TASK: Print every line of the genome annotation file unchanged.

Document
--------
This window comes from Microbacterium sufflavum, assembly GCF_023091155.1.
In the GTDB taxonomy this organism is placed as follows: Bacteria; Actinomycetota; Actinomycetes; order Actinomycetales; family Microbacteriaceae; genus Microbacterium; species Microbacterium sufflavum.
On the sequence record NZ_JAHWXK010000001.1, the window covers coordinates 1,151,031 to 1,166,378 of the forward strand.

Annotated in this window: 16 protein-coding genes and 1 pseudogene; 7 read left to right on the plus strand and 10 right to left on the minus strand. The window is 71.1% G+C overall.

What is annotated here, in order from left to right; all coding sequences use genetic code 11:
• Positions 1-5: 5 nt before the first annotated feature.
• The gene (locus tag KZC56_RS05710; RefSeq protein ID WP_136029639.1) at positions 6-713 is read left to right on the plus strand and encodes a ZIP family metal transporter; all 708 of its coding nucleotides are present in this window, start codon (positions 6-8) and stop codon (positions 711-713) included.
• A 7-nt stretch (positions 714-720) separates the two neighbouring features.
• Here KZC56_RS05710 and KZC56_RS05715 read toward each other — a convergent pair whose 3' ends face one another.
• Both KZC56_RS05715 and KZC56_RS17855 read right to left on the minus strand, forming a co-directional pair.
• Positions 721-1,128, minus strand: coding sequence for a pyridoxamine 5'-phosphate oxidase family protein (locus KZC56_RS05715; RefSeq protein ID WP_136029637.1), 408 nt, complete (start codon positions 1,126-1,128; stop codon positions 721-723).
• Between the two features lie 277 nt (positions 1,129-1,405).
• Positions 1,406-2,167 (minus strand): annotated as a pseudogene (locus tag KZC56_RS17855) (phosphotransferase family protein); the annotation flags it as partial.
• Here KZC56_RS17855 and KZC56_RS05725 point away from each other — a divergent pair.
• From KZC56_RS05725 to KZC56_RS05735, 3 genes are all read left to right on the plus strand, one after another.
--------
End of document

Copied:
This window comes from Microbacterium sufflavum, assembly GCF_023091155.1.
In the GTDB taxonomy this organism is placed as follows: Bacteria; Actinomycetota; Actinomycetes; order Actinomycetales; family Microbacteriaceae; genus Microbacterium; species Microbacterium sufflavum.
On the sequence record NZ_JAHWXK010000001.1, the window covers coordinates 1,151,031 to 1,166,378 of the forward strand.

Annotated in this window: 16 protein-coding genes and 1 pseudogene; 7 read left to right on the plus strand and 10 right to left on the minus strand. The window is 71.1% G+C overall.

What is annotated here, in order from left to right; all coding sequences use genetic code 11:
• Positions 1-5: 5 nt before the first annotated feature.
• The gene (locus tag KZC56_RS05710; RefSeq protein ID WP_136029639.1) at positions 6-713 is read left to right on the plus strand and encodes a ZIP family metal transporter; all 708 of its coding nucleotides are present in this window, start codon (positions 6-8) and stop codon (positions 711-713) included.
• A 7-nt stretch (positions 714-720) separates the two neighbouring features.
• Here KZC56_RS05710 and KZC56_RS05715 read toward each other — a convergent pair whose 3' ends face one another.
• Both KZC56_RS05715 and KZC56_RS17855 read right to left on the minus strand, forming a co-directional pair.
• Positions 721-1,128, minus strand: coding sequence for a pyridoxamine 5'-phosphate oxidase family protein (locus KZC56_RS05715; RefSeq protein ID WP_136029637.1), 408 nt, complete (start codon positions 1,126-1,128; stop codon positions 721-723).
• Between the two features lie 277 nt (positions 1,129-1,405).
• Positions 1,406-2,167 (minus strand): annotated as a pseudogene (locus tag KZC56_RS17855) (phosphotransferase family protein); the annotation flags it as partial.
• Here KZC56_RS17855 and KZC56_RS05725 point away from each other — a divergent pair.
• From KZC56_RS05725 to KZC56_RS05735, 3 genes are all read left to right on the plus strand, one after another.